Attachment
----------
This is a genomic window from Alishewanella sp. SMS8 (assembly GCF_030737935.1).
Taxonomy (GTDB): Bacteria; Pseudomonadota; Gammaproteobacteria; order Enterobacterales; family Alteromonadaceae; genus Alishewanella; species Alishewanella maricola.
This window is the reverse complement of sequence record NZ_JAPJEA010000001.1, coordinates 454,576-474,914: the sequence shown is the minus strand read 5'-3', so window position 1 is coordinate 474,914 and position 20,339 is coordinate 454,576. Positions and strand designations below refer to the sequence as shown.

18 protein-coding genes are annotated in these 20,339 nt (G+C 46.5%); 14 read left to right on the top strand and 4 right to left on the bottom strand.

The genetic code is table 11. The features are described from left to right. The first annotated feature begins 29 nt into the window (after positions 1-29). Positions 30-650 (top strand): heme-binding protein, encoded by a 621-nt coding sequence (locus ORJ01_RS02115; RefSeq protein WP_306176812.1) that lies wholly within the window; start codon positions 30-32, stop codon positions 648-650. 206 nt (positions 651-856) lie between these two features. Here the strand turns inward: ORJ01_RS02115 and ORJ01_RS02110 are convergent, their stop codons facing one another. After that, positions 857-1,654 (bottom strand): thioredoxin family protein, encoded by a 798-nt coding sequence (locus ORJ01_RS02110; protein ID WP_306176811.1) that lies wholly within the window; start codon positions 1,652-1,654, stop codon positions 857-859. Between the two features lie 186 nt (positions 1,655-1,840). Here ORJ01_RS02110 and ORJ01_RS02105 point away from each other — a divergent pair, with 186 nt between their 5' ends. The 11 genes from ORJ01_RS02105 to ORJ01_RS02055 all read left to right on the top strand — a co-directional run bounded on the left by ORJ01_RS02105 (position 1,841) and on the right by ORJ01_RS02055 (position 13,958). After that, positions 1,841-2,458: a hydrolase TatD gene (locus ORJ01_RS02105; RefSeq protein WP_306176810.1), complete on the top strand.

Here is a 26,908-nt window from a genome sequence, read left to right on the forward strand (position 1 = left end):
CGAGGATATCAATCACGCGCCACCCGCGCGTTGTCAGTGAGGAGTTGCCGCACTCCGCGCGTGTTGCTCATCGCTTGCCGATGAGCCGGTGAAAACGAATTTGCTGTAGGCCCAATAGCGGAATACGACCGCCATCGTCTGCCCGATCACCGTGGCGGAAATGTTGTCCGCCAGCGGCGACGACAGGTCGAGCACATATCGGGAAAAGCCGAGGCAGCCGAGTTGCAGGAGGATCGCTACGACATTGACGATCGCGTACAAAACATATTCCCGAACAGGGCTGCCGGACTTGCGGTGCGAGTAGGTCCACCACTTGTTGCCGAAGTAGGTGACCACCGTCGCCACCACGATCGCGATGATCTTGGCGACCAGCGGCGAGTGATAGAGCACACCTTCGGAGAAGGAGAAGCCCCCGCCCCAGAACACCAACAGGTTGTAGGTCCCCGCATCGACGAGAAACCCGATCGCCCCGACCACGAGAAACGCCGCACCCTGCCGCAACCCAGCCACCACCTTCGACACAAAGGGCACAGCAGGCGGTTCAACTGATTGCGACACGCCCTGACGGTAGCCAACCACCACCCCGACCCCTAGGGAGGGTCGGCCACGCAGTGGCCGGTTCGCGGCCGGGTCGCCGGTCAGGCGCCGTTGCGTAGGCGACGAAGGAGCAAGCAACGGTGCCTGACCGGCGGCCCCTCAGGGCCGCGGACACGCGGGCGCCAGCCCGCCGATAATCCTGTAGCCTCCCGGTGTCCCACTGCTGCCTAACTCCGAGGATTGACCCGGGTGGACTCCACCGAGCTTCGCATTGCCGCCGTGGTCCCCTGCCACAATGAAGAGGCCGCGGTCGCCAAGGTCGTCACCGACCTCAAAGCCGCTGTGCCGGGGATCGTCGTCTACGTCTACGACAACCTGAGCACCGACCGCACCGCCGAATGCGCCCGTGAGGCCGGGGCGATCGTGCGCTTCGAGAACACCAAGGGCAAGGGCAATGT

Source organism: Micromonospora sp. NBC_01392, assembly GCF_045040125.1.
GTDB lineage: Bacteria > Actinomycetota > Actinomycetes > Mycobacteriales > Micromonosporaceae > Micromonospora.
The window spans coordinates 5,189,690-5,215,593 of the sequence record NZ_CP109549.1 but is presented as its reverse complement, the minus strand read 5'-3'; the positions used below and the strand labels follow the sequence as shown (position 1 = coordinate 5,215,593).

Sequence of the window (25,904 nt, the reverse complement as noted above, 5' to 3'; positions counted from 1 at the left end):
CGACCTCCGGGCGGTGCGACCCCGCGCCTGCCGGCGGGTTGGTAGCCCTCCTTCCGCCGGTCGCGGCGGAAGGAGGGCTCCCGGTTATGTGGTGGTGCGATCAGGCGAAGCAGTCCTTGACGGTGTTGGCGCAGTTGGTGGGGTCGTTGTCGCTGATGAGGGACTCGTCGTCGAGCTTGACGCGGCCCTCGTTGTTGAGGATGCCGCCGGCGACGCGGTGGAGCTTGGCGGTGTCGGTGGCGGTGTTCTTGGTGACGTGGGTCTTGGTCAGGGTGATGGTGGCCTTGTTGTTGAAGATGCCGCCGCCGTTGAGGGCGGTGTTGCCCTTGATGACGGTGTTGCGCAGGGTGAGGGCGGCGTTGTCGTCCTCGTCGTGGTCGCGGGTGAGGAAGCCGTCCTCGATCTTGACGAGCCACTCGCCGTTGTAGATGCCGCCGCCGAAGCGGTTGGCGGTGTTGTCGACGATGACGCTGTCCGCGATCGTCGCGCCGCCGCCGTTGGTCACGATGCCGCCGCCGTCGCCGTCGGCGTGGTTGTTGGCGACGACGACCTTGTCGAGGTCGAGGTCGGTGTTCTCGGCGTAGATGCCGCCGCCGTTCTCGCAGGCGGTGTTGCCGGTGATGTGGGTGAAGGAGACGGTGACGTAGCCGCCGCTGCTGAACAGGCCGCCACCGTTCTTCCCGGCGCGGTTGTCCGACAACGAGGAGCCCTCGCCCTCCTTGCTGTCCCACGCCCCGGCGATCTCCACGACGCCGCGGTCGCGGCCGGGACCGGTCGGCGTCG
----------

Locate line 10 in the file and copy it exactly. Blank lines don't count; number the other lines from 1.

The window spans coordinates 5,189,690-5,215,593 of the sequence record NZ_CP109549.1 but is presented as its reverse complement, the minus strand read 5'-3'; the positions used below and the strand labels follow the sequence as shown (position 1 = coordinate 5,215,593).